Nor do I delude myself that many would have bought into it if they knew its true essence. Change, like those who know, say is the only constant in life. But man hardly embraces change. It usually comes with its pain, its nuances, its disruptions, its inconveniences, its unpleasant surprises, and its general twists and turns. Any wonder its apostle has become public enemy Number One? No.
It’s the way of life. No good thing comes easy. Things must generally get worse before they get better. So, when the naysayers talk about the security situation in the country degenerating to unprecedented levels, that tends to contradict the evidence of the present times.
Unless we say our brethren in the North-East, the epicenter of Boko Haram insurgency of yore, are less human — and God forbid — not bona fide citizens of this country. Otherwise, have we forgotten so quickly the number of whole LGs under the occupation of those monstrous outlaws and psychopaths?
Having been largely dislodged from Borno and the adjoining states of Yobe and Adamawa, did we expect them to go quietly into the night? No chance. Their aim is to spread terror and fear. And their means is unconscionable violence. They would surely mutate into bandits, kidnappers, arsonists, murderers, rapists, just about anything, if that would spread terror and disenchantment in the normal order of things.
That is not to excuse the frequent loss of precious lives, property and the feel-good factor. The buck definitely stops on the President’s table. But it must do some travel before it gets there. If we as a nation must defeat totally these monsters confronting us as a collective today, every hand, whether they like the President or not, must be on deck. As we can see, there is none for whom it is well.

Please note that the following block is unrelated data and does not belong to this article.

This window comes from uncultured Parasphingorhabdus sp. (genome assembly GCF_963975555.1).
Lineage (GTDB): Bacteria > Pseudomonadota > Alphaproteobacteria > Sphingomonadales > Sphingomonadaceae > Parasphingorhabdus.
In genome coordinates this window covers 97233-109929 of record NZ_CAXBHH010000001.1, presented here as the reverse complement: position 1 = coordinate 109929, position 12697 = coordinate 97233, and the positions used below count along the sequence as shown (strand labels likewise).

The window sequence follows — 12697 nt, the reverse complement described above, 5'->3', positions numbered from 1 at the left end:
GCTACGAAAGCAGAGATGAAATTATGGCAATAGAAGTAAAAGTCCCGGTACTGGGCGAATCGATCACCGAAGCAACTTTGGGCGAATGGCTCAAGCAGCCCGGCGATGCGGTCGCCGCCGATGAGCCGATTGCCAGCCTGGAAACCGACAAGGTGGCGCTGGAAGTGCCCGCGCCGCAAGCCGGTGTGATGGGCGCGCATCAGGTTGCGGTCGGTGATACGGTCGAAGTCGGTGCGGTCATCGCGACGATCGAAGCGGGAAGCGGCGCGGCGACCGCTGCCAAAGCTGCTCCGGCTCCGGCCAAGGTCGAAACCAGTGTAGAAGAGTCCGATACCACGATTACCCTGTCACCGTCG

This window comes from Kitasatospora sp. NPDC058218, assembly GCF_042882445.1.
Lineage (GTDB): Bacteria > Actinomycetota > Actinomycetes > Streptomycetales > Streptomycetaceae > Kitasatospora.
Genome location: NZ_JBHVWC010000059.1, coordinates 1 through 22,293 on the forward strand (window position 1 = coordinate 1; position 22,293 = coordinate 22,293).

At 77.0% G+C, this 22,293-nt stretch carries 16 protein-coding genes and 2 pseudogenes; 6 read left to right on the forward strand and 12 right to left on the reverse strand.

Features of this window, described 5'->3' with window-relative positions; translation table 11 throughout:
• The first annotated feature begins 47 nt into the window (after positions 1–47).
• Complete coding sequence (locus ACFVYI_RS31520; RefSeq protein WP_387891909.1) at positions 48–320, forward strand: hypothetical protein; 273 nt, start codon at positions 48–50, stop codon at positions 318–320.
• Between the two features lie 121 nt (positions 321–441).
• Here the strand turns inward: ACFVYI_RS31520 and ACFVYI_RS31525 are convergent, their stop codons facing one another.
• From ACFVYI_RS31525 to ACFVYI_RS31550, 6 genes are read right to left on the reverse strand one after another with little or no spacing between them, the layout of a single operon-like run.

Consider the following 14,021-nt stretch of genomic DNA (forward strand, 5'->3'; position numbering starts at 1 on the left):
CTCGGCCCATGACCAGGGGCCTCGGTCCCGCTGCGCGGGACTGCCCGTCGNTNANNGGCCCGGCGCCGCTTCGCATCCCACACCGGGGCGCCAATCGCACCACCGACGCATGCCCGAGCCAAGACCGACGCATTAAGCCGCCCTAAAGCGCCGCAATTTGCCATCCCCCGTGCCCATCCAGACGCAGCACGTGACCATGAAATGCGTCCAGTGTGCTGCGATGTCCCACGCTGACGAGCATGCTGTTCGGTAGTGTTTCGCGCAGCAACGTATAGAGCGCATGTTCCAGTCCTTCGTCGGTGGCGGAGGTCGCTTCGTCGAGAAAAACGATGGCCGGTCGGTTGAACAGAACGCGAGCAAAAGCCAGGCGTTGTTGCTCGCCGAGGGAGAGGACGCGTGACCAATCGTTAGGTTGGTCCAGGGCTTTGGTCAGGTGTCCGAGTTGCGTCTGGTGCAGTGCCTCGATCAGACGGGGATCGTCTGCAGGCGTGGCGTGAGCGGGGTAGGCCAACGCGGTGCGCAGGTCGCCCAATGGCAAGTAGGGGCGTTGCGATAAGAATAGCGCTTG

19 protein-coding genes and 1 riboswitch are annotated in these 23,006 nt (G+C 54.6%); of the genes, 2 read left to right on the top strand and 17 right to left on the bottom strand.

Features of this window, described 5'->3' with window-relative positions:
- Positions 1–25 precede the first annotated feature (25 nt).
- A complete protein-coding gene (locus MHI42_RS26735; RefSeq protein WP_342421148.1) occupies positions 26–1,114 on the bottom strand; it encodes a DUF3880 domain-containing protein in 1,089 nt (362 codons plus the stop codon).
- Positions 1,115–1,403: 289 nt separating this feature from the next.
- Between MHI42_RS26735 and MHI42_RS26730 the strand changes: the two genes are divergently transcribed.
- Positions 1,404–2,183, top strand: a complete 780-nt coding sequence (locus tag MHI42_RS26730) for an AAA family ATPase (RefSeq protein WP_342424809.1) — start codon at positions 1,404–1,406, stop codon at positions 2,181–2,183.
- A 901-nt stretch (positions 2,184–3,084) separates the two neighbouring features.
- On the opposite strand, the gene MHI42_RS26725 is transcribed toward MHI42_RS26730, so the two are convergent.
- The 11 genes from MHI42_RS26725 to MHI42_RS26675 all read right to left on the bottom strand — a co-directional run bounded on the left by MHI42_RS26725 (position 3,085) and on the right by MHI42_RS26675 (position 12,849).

But the change was necessary, indeed inevitable. We could not continue to travel on the same path as we did for so long without the needed progress. We could not continue to import what we have and export what we don’t have as has been the bane of our economic policy.
We could not continue to import sand, toxic waste as we did in time past and not so past, and expect to break into the comity of advanced nations. We had to grow what we eat. And when we do this, we would not harvest in a day. All men of God and goodwill know that there is seed time and harvest time.
There was no choice for a country with our God-given destiny and ever surging numbers. We had to build our infrastructure, roads, rail and ports that we had neglected for so long. We had to equip and train our military and other security forces, especially the police.
I doubt if the country can come with the resources required, but we must start from somewhere. Time was when our foreign partners were not ready to do business with us. Now the position has changed, but we must watch out for enemies within who want to sabotage the national revamp.
•Owaiye is a public affairs analyst